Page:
|Shapiro Ilan, David|
|Stuart, Robin - UNIV. OF FLORIDA|
|Mccoy, Clayton - UNIV. OF FLORIDA|
Submitted to: Biological Control
Publication Type: Peer Reviewed Journal
Publication Acceptance Date: January 23, 2003
Publication Date: September 1, 2003
Citation: Shapiro Ilan, D.I., Stuart, R., Mccoy, C.W. 2003. Comparison of beneficial traits among strains of the entomopathogenic nematode, steinernema carpocapsae, for control of curculio caryae (coleoptera: curculionidae). Biological Control. 28:129-136. Interpretive Summary: Insect-killing nematodes are small round worms that kill insect pests but don't harm people or the environment. Certain characteristics, such as a high level of virulence (killing power) and the ability to withstand hot or dry conditions, make these nematodes better at killing harmful pests. We compared several characteristics among eight different strains (kinds) of the nematode species Steinernema carpocapsae to see which one(s) might be the best at killing the pecan weevil (an important pest of pecan. Three of the strains (Agriotos, All, and Sal) were the best overall. This study will help us choose which strains to test further, and allow us to improve the strains through genetic methods.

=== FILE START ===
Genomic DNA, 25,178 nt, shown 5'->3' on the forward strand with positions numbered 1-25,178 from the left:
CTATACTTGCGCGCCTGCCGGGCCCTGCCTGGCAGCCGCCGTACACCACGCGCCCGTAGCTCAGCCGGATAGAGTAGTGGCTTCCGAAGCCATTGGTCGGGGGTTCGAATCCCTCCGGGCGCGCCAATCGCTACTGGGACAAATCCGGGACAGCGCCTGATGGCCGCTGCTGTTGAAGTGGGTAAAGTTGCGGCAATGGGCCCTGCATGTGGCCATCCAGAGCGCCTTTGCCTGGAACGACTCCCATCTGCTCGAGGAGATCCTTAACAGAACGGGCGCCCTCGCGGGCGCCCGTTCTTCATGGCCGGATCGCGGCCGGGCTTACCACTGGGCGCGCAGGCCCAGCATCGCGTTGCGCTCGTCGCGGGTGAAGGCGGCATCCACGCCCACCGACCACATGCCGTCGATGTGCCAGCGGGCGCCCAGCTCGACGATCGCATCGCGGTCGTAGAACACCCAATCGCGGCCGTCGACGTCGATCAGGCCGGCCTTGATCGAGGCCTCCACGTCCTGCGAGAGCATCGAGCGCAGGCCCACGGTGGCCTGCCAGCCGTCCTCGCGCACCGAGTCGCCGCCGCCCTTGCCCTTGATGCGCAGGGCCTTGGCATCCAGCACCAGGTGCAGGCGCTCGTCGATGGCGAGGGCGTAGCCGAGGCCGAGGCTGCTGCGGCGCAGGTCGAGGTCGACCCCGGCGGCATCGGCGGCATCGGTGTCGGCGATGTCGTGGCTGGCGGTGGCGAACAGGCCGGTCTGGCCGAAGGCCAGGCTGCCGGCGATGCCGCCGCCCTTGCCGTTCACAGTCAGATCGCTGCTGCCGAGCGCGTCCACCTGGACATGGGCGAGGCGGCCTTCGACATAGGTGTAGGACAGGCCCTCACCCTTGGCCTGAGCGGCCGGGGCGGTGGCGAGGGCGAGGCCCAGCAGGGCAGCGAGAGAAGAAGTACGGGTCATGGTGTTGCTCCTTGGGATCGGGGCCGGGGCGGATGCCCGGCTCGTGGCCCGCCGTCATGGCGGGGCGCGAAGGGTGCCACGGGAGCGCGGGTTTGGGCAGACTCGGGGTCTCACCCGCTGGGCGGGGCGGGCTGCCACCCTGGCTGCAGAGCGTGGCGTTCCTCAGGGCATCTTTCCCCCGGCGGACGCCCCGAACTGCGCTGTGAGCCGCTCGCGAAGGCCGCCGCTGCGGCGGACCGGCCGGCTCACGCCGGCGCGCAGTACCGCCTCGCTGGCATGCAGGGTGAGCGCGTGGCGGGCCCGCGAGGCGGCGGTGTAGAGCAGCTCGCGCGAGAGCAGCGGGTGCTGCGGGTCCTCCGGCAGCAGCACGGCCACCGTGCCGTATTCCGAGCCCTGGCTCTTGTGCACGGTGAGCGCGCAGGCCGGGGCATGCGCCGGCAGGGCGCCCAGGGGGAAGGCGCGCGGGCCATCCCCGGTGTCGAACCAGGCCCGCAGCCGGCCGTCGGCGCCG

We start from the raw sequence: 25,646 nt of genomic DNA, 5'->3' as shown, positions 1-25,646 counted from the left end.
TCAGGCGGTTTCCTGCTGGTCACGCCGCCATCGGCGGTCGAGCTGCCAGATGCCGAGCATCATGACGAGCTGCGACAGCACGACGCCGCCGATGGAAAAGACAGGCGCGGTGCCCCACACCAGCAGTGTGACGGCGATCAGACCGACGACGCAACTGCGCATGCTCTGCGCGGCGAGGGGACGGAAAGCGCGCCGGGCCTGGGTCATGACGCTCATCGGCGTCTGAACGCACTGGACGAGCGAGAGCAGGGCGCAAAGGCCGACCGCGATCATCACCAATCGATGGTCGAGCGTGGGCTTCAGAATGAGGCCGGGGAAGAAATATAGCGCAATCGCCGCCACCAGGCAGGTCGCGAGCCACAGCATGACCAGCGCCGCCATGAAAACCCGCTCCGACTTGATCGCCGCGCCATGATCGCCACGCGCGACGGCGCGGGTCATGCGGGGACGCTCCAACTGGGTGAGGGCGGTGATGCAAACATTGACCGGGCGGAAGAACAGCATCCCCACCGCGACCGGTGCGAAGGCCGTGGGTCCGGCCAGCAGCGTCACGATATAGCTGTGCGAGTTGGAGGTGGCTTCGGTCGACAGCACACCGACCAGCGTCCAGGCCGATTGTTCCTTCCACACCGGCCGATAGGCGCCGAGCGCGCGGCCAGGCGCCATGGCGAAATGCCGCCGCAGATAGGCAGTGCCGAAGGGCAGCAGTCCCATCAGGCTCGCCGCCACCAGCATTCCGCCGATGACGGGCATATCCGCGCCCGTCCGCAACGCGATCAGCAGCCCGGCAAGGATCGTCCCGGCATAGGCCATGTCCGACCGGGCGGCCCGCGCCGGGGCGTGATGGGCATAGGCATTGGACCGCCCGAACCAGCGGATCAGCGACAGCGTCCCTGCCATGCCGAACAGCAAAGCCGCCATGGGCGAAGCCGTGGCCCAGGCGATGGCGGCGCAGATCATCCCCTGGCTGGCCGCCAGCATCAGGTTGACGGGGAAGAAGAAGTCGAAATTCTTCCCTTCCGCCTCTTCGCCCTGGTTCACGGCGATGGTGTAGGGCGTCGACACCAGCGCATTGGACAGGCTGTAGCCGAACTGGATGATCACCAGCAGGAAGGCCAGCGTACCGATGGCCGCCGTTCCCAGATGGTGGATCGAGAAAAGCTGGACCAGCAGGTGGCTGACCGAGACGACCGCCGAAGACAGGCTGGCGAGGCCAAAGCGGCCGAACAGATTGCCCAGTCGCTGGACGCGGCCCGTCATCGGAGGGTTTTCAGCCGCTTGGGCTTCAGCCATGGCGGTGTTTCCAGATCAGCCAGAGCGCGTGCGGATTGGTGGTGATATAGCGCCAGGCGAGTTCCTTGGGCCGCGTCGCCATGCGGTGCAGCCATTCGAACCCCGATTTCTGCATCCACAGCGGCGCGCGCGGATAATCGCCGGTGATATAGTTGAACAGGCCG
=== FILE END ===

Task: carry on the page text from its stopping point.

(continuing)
Technical Abstract: Our objective was to compare beneficial traits among strains of Steinernema carpocapsae in order to identify or develop a superior biocontrol candidate for suppression of the pecan weevil, Curculio caryae. Virulence, environmental tolerance to heat and desiccation, and reproductive capacity were compared among eight strains. Fitness (in vitro growth) of the symbiotic bacteria, Xenorhabdus nematophilus, which is associated with this nematode, was also compared among six nematode strains. Significant differences were detected among strains for each trait. Overall, Breton, DD136, and Kapok strains were ranked inferior to other strains. Agriotos, All, and Sal strains were superior when desiccation was a factor. When desiccation was removed as a factor, Italian and Mexican strains also tended to fall into the superior rankings.